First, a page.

But still, I was cast in the role of the Evil Mother in the movie I had never seen.
Kids are very perceptive creatures. As my children can certainly attest, I oozed evil. I didn’t need any tips from Walt Disney.
My kids never had a popsicle, ever, in my house. They were forbidden cones at Dairy Queen and only allowed mini Blizzards with lids. They never knew there was such a thing as purple grape juice. They thought it was always white. They were double-bibbed until they went to middle school. They couldn’t run around barefoot or swim in their skivvies. They had strict bedtimes and stricter wake-up hours. They knew to go to their father for breakfast. Their Evil Mother didn’t go on duty until 9.
I worried constantly about what people thought of me. I felt judged every minute of every day. Were my kids smart enough? Clean enough? Pleasant enough? I felt every cringe and every rolled eye from every eyewitness of every random tantrum. And I yelled. All. The. Time.
“How can anyone yell at a kid?” my son Leo commented this summer, after witnessing a mother flipping out on her offspring. I’m sure I made a comment like “I would have beaten that kid silly,” knowing that I wouldn’t have (see my dissertation on beating my children.).
“Little kids aren’t even humans yet,” he reasoned. I looked at him out of the corner of my eye and wondered if maybe, hopefully, he had forgotten all the times I yelled at him, expecting him to be a human way before he was old enough.
I tried not to yell in public, but boy did I yell at home. When we were in public there were just a lot of empty threats through gritted teeth.
“If you don’t talk to your relatives at Thanksgiving dinner, I’m taking away your iPhone.”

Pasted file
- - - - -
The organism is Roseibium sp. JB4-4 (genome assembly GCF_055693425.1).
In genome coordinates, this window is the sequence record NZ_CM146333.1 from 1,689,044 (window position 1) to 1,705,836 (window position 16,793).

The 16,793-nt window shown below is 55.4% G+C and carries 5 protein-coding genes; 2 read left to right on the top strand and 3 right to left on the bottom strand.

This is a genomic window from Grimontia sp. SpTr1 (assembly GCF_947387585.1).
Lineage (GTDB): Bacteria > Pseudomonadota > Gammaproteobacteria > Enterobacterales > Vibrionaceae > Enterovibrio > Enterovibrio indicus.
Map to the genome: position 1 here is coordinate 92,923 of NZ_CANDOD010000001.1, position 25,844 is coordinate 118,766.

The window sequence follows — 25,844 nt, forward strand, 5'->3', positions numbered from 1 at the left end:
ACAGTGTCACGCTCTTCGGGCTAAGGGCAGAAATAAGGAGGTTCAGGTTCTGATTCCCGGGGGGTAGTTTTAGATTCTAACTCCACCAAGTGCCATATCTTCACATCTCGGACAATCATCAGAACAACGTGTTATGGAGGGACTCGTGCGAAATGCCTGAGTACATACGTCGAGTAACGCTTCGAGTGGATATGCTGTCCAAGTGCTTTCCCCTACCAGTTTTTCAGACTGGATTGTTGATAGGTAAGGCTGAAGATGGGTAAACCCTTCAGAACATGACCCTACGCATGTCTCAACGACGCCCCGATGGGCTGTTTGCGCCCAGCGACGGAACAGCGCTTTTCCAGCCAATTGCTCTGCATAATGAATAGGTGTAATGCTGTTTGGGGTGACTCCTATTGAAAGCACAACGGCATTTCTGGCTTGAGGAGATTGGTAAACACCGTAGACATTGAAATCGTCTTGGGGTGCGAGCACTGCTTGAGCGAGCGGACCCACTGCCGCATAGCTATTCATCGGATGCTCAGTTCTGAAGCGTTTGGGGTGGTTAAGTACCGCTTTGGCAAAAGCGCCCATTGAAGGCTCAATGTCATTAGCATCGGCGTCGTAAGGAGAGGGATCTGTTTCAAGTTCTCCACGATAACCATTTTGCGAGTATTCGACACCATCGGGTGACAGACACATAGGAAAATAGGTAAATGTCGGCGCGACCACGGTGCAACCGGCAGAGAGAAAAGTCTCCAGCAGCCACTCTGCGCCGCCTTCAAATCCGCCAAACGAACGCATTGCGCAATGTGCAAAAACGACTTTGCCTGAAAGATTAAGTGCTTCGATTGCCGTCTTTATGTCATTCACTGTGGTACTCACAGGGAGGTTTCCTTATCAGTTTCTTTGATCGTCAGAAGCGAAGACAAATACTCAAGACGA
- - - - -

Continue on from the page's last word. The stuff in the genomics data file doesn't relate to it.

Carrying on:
That was last year.
I really had no excuse. By the time I reproduced I had traveled, worked and played to my heart’s content. I was ready for a family and my kids had a father who was more hands-on than I was. My children were planned and evenly spaced. I worked part time when they were born and later, worked from home. And still, it wasn’t easy.
Harley is a 23 year-old with a three-and-a-half year-old daughter. He spends every other weekend and every Wednesday night solo with Sophie. He didn’t plan to be a father and had a whole lot of other things he thought he’d be doing in his twenties. But he is the most patient parent I know. He is fun and funny and does something I had a lot of trouble doing. He always puts his child first.
And, I guess that’s why he gets to play the fun and handsome leading man, Flynn Rider. Or, as Sophie calls him, the Floating Lights Guy. I googled the character, I really did, to find out what kind of guy she thinks her father is.
“Flynn Rider is an adventurer. A risk-taker. An explorer. He has so many overwhelmingly amazing qualities that we can’t even begin to list them all.”
And, I also learned that he was “blackmailed” by Rapunzel into taking her to see the kingdom’s floating lights for her eighteenth birthday.
That’s when I laughed my Evil Mother laugh. Because Harley has no idea the extent of the blackmail he’s going to have to endure with that sweet, smiling little girl of his.